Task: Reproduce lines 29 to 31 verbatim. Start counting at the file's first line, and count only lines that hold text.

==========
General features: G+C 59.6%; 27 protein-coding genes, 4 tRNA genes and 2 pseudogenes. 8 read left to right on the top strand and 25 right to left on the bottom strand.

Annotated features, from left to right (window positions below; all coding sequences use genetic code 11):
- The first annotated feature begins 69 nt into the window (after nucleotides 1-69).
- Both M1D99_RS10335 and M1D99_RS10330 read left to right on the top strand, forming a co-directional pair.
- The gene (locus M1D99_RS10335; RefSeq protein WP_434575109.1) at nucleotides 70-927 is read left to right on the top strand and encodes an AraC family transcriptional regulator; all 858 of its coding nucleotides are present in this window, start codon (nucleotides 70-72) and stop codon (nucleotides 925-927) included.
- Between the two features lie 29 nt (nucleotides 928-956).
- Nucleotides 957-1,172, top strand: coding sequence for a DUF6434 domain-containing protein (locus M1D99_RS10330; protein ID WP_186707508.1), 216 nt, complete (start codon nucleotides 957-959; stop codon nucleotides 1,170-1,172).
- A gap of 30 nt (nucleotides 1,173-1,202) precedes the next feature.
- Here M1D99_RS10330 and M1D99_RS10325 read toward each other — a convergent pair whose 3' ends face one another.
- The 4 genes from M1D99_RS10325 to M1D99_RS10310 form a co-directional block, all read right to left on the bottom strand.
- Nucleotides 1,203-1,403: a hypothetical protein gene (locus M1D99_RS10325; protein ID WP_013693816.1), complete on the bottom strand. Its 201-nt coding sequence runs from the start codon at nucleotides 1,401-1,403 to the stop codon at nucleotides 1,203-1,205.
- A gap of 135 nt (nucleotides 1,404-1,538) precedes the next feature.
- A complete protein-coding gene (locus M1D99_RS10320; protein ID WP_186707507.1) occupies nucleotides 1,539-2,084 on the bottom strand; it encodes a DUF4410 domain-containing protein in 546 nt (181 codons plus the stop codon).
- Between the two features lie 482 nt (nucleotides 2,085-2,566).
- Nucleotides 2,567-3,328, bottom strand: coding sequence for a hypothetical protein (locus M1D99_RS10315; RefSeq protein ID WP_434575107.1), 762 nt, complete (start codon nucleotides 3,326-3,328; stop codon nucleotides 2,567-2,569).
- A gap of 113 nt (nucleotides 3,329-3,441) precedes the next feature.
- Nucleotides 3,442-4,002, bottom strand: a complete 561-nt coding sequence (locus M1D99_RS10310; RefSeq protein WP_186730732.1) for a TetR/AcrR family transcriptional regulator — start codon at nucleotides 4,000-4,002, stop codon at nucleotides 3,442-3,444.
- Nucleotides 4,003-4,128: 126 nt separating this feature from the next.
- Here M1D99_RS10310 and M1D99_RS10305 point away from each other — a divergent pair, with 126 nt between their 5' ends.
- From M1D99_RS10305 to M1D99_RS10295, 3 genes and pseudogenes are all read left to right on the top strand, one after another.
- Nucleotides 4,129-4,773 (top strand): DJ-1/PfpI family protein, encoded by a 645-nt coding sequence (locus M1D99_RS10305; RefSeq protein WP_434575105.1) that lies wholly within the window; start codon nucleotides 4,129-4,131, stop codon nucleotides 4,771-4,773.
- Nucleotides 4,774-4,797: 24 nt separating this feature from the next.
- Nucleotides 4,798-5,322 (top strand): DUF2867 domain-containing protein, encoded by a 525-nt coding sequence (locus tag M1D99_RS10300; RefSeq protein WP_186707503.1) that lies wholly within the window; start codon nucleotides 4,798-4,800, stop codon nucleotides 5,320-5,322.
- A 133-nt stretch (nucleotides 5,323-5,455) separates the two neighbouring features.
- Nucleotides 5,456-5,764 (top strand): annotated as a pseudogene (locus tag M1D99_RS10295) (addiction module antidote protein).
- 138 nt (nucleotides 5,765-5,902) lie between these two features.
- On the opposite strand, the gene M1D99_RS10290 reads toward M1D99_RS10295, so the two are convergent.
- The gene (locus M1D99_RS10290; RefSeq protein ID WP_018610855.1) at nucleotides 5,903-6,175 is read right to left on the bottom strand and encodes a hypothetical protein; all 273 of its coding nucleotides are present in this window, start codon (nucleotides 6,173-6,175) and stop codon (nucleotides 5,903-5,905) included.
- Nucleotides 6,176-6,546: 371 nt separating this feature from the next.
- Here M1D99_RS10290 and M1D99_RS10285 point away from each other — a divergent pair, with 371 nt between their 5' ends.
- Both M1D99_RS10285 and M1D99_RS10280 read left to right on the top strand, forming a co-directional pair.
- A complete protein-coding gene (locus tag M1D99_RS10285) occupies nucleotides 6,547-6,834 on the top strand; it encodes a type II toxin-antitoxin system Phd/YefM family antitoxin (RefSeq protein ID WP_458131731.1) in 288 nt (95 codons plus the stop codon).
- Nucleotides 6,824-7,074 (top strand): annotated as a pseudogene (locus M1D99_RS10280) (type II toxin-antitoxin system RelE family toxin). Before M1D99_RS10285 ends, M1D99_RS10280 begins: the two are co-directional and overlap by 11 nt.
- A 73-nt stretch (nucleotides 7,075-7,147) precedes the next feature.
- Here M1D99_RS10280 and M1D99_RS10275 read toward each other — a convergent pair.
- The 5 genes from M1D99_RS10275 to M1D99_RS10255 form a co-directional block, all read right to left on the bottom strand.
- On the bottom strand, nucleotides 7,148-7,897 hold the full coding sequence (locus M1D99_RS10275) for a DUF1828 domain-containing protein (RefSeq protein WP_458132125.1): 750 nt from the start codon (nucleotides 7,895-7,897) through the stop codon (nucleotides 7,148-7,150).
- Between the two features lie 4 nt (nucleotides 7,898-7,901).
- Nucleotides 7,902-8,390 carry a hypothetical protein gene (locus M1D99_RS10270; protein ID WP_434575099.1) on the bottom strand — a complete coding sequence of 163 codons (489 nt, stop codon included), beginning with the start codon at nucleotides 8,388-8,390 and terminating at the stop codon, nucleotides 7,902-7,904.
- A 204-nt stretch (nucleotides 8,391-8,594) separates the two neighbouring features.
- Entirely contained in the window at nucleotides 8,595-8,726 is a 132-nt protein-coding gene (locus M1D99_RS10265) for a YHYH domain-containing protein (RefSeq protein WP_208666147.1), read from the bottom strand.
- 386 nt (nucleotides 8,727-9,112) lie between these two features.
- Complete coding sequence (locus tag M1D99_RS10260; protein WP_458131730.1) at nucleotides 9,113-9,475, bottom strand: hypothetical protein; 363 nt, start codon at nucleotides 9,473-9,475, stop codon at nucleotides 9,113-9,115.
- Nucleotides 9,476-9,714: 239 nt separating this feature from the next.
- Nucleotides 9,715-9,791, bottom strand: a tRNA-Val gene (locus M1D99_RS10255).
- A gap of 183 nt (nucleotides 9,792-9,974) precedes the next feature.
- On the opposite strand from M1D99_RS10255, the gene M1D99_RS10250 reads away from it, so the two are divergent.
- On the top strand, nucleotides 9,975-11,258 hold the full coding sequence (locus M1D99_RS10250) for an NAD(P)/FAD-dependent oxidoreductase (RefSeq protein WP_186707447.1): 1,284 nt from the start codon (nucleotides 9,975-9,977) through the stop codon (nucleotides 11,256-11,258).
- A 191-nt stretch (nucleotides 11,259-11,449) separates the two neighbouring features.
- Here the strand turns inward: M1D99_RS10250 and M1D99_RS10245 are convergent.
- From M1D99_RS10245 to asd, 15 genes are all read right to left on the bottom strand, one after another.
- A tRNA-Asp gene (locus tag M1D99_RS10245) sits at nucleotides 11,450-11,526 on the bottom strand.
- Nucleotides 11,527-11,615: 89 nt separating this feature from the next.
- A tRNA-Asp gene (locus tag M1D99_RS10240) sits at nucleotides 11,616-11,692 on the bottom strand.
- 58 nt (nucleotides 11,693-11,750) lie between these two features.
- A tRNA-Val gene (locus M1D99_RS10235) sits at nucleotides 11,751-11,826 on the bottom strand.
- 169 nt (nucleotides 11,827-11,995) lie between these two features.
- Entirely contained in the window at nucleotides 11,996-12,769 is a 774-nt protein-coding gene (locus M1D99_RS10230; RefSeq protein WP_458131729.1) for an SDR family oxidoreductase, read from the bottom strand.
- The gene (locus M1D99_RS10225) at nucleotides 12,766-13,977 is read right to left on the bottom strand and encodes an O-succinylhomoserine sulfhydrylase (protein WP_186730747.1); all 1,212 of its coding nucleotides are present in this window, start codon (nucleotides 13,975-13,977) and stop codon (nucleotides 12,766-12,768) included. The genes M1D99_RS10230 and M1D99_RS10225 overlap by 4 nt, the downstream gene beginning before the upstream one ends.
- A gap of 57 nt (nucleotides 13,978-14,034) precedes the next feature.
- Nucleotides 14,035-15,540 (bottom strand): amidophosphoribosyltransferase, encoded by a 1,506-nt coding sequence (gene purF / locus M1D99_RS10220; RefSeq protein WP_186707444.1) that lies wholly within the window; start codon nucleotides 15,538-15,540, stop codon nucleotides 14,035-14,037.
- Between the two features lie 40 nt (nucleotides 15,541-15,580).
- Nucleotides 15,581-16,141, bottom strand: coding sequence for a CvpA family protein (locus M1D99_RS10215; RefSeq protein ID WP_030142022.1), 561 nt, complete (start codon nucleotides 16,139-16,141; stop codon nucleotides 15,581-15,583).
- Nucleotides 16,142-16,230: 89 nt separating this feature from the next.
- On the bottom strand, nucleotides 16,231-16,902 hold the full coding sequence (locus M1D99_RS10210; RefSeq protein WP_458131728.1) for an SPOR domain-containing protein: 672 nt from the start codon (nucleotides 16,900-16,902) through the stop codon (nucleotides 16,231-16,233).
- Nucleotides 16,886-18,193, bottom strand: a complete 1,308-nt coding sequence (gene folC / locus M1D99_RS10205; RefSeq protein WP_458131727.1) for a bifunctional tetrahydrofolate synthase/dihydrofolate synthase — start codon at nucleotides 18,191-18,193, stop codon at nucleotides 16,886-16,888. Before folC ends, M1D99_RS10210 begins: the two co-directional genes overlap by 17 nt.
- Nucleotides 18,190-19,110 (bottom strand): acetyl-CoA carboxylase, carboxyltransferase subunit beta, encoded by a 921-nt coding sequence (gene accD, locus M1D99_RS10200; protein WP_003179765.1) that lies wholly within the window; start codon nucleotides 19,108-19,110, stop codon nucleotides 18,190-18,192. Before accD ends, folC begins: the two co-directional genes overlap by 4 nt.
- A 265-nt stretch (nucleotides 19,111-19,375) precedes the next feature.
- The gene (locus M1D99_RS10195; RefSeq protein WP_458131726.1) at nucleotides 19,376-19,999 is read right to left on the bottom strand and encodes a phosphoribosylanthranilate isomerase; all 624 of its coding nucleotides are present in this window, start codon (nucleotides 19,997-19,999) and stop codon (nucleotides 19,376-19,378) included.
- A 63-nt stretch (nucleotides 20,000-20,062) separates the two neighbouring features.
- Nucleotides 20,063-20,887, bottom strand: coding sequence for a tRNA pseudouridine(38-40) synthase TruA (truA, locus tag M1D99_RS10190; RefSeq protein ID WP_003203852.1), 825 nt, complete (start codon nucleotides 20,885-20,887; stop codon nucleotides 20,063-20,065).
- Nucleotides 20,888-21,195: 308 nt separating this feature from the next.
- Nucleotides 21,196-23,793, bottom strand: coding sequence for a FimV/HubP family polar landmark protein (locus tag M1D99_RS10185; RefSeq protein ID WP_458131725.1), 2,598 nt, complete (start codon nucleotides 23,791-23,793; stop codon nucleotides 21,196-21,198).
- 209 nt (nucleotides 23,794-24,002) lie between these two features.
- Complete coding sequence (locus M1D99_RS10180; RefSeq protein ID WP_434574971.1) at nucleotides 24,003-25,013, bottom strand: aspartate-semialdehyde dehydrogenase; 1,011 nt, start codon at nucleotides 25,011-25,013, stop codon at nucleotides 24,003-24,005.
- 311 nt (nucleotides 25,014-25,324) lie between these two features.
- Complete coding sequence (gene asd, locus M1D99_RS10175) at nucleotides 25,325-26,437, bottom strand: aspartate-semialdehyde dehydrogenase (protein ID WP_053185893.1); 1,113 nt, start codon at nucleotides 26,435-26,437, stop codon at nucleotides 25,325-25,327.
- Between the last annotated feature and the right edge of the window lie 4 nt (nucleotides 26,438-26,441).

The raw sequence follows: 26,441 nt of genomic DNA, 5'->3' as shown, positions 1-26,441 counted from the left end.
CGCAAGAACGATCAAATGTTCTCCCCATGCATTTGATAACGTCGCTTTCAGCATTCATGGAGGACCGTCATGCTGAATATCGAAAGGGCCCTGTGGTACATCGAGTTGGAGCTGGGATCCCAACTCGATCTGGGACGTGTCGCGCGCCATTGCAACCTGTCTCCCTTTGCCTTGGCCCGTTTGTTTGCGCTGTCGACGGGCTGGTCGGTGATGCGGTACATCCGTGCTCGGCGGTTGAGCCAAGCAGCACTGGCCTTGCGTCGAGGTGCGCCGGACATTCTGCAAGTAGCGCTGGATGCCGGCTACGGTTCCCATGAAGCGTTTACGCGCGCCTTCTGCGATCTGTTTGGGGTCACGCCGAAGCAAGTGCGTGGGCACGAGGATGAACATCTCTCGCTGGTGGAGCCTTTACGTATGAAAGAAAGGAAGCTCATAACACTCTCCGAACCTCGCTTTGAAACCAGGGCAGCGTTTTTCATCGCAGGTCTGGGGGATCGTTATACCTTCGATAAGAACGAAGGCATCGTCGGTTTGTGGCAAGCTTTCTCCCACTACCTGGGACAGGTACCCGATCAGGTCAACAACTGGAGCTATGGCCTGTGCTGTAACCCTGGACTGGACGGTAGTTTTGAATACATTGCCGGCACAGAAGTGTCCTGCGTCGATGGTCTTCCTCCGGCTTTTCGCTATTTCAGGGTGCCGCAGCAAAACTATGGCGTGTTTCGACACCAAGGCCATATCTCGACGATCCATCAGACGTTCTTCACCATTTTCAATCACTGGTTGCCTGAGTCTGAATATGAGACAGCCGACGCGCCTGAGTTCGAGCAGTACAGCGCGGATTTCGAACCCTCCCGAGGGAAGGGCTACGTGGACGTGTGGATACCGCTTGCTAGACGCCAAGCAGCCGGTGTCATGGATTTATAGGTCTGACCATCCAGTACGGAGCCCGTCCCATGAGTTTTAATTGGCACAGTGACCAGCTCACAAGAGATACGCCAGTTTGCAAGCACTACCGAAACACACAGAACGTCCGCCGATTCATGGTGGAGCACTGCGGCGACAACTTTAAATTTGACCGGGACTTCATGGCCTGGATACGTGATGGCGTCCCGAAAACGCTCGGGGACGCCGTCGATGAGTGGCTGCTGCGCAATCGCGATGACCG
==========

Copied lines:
- Nucleotides 6,176-6,546: 371 nt separating this feature from the next.
- Here M1D99_RS10290 and M1D99_RS10285 point away from each other — a divergent pair, with 371 nt between their 5' ends.
- Both M1D99_RS10285 and M1D99_RS10280 read left to right on the top strand, forming a co-directional pair.